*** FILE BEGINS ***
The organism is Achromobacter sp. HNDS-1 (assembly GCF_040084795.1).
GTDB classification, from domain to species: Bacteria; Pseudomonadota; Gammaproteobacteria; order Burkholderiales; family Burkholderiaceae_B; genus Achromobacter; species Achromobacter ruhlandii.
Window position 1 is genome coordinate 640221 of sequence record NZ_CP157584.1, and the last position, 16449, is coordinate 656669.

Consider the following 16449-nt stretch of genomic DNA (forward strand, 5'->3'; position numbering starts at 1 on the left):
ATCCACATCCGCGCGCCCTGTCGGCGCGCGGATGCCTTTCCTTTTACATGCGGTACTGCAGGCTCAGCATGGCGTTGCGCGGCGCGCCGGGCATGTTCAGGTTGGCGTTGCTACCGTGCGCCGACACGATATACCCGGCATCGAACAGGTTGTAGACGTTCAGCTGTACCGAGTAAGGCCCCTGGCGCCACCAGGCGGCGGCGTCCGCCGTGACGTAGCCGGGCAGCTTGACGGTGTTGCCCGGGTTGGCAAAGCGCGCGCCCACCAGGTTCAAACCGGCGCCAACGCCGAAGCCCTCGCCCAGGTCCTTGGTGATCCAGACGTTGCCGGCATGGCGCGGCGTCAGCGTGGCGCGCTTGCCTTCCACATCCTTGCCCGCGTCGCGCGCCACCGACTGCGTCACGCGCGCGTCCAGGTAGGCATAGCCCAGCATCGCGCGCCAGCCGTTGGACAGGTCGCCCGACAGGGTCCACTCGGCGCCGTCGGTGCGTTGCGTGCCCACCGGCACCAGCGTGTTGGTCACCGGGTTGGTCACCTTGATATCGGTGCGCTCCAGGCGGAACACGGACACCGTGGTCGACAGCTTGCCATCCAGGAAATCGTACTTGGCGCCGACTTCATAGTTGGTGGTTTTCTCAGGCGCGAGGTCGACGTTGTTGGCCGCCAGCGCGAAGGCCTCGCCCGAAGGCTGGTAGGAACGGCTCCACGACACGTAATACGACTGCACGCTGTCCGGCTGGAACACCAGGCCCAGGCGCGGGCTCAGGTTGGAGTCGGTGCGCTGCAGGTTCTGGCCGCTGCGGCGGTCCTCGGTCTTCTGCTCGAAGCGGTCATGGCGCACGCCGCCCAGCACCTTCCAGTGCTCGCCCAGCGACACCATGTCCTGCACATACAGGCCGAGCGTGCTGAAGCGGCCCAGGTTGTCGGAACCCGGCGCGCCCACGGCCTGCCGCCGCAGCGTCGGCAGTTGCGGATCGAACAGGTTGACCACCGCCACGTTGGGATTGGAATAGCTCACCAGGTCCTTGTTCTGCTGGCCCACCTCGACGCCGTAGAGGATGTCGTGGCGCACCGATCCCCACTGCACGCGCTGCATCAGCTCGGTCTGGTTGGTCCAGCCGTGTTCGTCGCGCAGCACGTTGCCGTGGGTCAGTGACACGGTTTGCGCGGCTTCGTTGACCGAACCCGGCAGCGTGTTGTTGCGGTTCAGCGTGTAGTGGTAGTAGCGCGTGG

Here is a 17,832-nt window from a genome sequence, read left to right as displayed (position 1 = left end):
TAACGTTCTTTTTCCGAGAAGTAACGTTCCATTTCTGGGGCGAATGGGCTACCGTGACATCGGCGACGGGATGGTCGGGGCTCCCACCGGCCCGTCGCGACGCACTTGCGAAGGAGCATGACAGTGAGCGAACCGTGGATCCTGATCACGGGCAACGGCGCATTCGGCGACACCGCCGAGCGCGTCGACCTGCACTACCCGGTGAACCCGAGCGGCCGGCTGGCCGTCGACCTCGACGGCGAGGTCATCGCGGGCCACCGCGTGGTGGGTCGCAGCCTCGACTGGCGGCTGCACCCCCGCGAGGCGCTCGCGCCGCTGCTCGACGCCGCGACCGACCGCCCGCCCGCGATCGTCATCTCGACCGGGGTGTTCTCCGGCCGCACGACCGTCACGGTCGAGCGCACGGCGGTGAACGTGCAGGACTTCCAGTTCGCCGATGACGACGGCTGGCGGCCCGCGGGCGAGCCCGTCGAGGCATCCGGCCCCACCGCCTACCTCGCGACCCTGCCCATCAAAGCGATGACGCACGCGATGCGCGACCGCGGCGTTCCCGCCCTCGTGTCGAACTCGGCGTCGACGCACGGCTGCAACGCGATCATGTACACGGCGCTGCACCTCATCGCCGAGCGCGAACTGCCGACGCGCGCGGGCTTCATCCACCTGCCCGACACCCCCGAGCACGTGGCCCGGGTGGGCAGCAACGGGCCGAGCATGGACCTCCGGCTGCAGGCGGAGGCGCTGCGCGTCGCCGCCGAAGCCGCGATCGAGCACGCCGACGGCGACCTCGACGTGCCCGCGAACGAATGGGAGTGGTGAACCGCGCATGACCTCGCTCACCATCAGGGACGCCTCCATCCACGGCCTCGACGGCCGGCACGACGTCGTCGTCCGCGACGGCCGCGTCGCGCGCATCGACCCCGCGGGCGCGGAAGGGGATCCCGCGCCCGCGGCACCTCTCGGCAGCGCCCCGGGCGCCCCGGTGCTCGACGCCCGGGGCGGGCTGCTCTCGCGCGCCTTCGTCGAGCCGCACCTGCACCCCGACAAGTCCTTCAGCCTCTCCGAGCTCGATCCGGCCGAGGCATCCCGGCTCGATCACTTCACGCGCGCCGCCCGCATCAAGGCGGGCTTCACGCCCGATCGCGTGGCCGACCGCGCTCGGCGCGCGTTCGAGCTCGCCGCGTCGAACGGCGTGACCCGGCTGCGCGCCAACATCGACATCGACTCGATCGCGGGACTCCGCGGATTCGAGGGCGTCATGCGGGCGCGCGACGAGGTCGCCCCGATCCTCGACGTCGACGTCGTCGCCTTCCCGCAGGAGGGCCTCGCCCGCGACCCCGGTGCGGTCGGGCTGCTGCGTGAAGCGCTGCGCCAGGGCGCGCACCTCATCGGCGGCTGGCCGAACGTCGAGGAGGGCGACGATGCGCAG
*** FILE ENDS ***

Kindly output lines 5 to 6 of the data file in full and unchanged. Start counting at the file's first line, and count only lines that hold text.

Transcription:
ATCCACATCCGCGCGCCCTGTCGGCGCGCGGATGCCTTTCCTTTTACATGCGGTACTGCAGGCTCAGCATGGCGTTGCGCGGCGCGCCGGGCATGTTCAGGTTGGCGTTGCTACCGTGCGCCGACACGATATACCCGGCATCGAACAGGTTGTAGACGTTCAGCTGTACCGAGTAAGGCCCCTGGCGCCACCAGGCGGCGGCGTCCGCCGTGACGTAGCCGGGCAGCTTGACGGTGTTGCCCGGGTTGGCAAAGCGCGCGCCCACCAGGTTCAAACCGGCGCCAACGCCGAAGCCCTCGCCCAGGTCCTTGGTGATCCAGACGTTGCCGGCATGGCGCGGCGTCAGCGTGGCGCGCTTGCCTTCCACATCCTTGCCCGCGTCGCGCGCCACCGACTGCGTCACGCGCGCGTCCAGGTAGGCATAGCCCAGCATCGCGCGCCAGCCGTTGGACAGGTCGCCCGACAGGGTCCACTCGGCGCCGTCGGTGCGTTGCGTGCCCACCGGCACCAGCGTGTTGGTCACCGGGTTGGTCACCTTGATATCGGTGCGCTCCAGGCGGAACACGGACACCGTGGTCGACAGCTTGCCATCCAGGAAATCGTACTTGGCGCCGACTTCATAGTTGGTGGTTTTCTCAGGCGCGAGGTCGACGTTGTTGGCCGCCAGCGCGAAGGCCTCGCCCGAAGGCTGGTAGGAACGGCTCCACGACACGTAATACGACTGCACGCTGTCCGGCTGGAACACCAGGCCCAGGCGCGGGCTCAGGTTGGAGTCGGTGCGCTGCAGGTTCTGGCCGCTGCGGCGGTCCTCGGTCTTCTGCTCGAAGCGGTCATGGCGCACGCCGCCCAGCACCTTCCAGTGCTCGCCCAGCGACACCATGTCCTGCACATACAGGCCGAGCGTGCTGAAGCGGCCCAGGTTGTCGGAACCCGGCGCGCCCACGGCCTGCCGCCGCAGCGTCGGCAGTTGCGGATCGAACAGGTTGACCACCGCCACGTTGGGATTGGAATAGCTCACCAGGTCCTTGTTCTGCTGGCCCACCTCGACGCCGTAGAGGATGTCGTGGCGCACCGATCCCCACTGCACGCGCTGCATCAGCTCGGTCTGGTTGGTCCAGCCGTGTTCGTCGCGCAGCACGTTGCCGTGGGTCAGTGACACGGTTTGCGCGGCTTCGTTGACCGAACCCGGCAGCGTGTTGTTGCGGTTCAGCGTGTAGTGGTAGTAGCGCGTGG

Here is a 17,832-nt window from a genome sequence, read left to right as displayed (position 1 = left end):